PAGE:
How EDAWN reinvented the region’s economy

Mike Kazmierski

This opinion column was submitted by RGJ columnist Mike Kazmierski, president and CEO of the Economic Development Authority of Western Nevada.

The Economic Development Authority of Western Nevada (EDAWN) will celebrate its 40th anniversary this year at the State of the Economy Luncheon on January 26, which is open to the public. Most would agree that our economy in 2023 will be very different than it was in 1983. As the community’s only economic development agency, EDAWN has a significant stake in this transition. How did EDAWN get started, and what has it done to help revitalize our economy?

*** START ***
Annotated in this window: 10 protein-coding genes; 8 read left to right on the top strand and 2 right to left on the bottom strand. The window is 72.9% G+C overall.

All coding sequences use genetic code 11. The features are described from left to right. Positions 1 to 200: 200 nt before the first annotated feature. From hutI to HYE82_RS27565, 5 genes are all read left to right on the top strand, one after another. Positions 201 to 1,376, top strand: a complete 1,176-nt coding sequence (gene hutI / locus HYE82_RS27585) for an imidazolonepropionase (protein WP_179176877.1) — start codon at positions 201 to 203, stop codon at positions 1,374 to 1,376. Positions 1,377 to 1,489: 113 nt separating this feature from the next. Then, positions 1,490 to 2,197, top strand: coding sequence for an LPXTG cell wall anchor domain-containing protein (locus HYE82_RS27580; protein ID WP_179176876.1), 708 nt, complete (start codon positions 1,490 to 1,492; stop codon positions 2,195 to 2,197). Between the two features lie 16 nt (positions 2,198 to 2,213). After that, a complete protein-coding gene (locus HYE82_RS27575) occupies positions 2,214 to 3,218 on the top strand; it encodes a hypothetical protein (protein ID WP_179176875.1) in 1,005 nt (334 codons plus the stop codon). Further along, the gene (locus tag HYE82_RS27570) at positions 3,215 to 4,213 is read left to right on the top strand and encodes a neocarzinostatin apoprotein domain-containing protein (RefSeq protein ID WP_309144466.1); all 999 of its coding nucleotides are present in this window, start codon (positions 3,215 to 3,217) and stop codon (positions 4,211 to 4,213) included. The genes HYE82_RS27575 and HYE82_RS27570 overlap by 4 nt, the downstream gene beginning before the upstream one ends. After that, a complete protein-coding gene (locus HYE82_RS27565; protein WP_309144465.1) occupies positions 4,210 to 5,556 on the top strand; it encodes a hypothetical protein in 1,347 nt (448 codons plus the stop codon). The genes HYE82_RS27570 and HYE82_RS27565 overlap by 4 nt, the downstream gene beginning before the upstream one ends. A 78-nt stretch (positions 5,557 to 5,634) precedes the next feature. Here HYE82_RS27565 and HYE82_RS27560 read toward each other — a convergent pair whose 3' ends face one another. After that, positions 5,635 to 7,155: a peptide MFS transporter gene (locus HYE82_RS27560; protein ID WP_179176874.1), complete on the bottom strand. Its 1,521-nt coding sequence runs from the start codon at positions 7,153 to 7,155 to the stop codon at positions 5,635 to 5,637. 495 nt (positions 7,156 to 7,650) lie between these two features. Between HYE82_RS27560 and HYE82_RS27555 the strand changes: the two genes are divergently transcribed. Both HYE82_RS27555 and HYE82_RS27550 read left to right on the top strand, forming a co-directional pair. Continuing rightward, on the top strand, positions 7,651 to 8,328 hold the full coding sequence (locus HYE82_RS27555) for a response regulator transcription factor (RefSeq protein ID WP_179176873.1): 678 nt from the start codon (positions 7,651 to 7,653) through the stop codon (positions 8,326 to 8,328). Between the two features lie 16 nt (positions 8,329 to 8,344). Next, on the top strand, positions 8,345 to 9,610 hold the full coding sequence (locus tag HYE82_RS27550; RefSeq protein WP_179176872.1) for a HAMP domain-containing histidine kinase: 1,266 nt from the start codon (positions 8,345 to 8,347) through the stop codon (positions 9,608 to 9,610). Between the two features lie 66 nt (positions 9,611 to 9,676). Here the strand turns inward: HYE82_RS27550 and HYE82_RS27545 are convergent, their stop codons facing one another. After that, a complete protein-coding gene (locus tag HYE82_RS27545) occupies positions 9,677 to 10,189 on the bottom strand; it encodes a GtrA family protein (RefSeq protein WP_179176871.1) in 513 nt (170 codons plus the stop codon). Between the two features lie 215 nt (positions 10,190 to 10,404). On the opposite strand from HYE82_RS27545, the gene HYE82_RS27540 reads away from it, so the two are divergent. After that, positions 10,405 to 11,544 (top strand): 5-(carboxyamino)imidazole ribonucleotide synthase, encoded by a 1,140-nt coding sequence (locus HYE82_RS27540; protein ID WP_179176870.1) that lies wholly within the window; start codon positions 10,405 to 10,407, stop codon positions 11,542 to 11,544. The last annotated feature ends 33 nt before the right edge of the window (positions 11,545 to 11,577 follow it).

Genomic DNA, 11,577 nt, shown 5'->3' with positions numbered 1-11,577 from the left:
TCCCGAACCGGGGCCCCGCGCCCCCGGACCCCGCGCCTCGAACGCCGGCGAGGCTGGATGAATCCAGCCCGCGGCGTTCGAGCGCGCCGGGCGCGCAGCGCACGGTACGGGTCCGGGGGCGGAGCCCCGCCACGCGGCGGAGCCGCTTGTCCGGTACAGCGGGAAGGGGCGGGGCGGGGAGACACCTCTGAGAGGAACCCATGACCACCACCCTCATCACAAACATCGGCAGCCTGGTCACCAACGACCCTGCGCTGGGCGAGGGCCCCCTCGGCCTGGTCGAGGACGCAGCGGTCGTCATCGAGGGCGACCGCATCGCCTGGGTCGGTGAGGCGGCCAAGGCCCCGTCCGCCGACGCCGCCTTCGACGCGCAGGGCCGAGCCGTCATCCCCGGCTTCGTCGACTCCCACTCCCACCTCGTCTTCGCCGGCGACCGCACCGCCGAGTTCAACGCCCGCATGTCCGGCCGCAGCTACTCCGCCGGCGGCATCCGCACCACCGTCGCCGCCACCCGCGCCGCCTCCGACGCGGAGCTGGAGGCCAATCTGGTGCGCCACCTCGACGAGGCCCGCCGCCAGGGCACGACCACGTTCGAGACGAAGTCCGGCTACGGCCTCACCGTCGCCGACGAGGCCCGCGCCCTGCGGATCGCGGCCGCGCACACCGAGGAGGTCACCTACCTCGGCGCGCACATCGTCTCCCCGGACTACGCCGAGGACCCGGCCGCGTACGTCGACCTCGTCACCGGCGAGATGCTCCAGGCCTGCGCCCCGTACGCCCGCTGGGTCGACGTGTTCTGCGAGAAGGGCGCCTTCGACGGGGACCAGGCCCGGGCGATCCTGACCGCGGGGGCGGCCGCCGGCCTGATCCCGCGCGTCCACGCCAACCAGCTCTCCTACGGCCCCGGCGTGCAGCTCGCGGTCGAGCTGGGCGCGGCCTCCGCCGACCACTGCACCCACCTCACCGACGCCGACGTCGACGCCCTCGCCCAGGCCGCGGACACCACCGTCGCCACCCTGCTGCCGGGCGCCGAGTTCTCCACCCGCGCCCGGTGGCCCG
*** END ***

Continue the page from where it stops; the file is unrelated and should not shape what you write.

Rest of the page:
The recession of the early 1980s forced the community to think about economic development. In 1982, Reno had just lost Hewlett-Packard, a key prospect in finding a location for their new plant. This decision reveals that prospects view the community as one dominated by a gaming culture, city officials who do not support economic development, and insufficient regional planning. Unemployment in Nevada tops 10 percent, construction has nearly ground to a halt as mortgage interest rates hover around 16 percent, and the region’s gaming and tourism sector is beginning to feel competitive pressures. from the newly opened casinos in Atlantic City. It’s time for a change.

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